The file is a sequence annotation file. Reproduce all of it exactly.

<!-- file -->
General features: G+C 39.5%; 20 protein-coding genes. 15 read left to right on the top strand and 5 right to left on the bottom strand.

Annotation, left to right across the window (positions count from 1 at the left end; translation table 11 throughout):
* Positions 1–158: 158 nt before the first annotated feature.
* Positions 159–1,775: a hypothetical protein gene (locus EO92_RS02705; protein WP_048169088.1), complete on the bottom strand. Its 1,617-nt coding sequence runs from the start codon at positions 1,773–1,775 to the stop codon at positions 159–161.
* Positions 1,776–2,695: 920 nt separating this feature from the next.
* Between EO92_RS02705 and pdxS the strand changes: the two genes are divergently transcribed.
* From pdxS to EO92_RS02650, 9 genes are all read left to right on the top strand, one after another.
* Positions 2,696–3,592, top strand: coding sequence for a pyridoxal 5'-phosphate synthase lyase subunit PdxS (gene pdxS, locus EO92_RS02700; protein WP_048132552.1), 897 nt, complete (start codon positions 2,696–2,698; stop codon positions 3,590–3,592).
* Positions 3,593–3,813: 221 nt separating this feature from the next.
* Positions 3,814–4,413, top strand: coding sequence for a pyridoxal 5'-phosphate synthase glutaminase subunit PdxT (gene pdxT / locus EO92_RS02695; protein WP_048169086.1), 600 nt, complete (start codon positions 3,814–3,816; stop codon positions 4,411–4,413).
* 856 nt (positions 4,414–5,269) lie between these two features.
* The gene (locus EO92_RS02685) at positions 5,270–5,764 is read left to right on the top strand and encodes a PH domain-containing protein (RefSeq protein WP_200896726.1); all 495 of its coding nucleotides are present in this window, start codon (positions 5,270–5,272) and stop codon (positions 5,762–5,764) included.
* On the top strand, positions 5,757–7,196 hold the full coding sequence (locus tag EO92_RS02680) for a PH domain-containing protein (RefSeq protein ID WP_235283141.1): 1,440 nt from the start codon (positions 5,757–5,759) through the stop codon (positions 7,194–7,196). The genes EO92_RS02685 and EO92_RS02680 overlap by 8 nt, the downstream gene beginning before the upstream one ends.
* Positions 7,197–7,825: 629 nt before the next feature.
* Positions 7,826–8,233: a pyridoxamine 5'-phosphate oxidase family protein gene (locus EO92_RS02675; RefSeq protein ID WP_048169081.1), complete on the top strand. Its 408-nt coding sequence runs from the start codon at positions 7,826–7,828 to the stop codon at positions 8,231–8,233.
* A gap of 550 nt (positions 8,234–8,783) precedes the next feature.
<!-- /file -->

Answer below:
General features: G+C 39.5%; 20 protein-coding genes. 15 read left to right on the top strand and 5 right to left on the bottom strand.

Annotation, left to right across the window (positions count from 1 at the left end; translation table 11 throughout):
* Positions 1–158: 158 nt before the first annotated feature.
* Positions 159–1,775: a hypothetical protein gene (locus EO92_RS02705; protein WP_048169088.1), complete on the bottom strand. Its 1,617-nt coding sequence runs from the start codon at positions 1,773–1,775 to the stop codon at positions 159–161.
* Positions 1,776–2,695: 920 nt separating this feature from the next.
* Between EO92_RS02705 and pdxS the strand changes: the two genes are divergently transcribed.
* From pdxS to EO92_RS02650, 9 genes are all read left to right on the top strand, one after another.
* Positions 2,696–3,592, top strand: coding sequence for a pyridoxal 5'-phosphate synthase lyase subunit PdxS (gene pdxS, locus EO92_RS02700; protein WP_048132552.1), 897 nt, complete (start codon positions 2,696–2,698; stop codon positions 3,590–3,592).
* Positions 3,593–3,813: 221 nt separating this feature from the next.
* Positions 3,814–4,413, top strand: coding sequence for a pyridoxal 5'-phosphate synthase glutaminase subunit PdxT (gene pdxT / locus EO92_RS02695; protein WP_048169086.1), 600 nt, complete (start codon positions 3,814–3,816; stop codon positions 4,411–4,413).
* 856 nt (positions 4,414–5,269) lie between these two features.
* The gene (locus EO92_RS02685) at positions 5,270–5,764 is read left to right on the top strand and encodes a PH domain-containing protein (RefSeq protein WP_200896726.1); all 495 of its coding nucleotides are present in this window, start codon (positions 5,270–5,272) and stop codon (positions 5,762–5,764) included.
* On the top strand, positions 5,757–7,196 hold the full coding sequence (locus tag EO92_RS02680) for a PH domain-containing protein (RefSeq protein ID WP_235283141.1): 1,440 nt from the start codon (positions 5,757–5,759) through the stop codon (positions 7,194–7,196). The genes EO92_RS02685 and EO92_RS02680 overlap by 8 nt, the downstream gene beginning before the upstream one ends.
* Positions 7,197–7,825: 629 nt before the next feature.
* Positions 7,826–8,233: a pyridoxamine 5'-phosphate oxidase family protein gene (locus EO92_RS02675; RefSeq protein ID WP_048169081.1), complete on the top strand. Its 408-nt coding sequence runs from the start codon at positions 7,826–7,828 to the stop codon at positions 8,231–8,233.
* A gap of 550 nt (positions 8,234–8,783) precedes the next feature.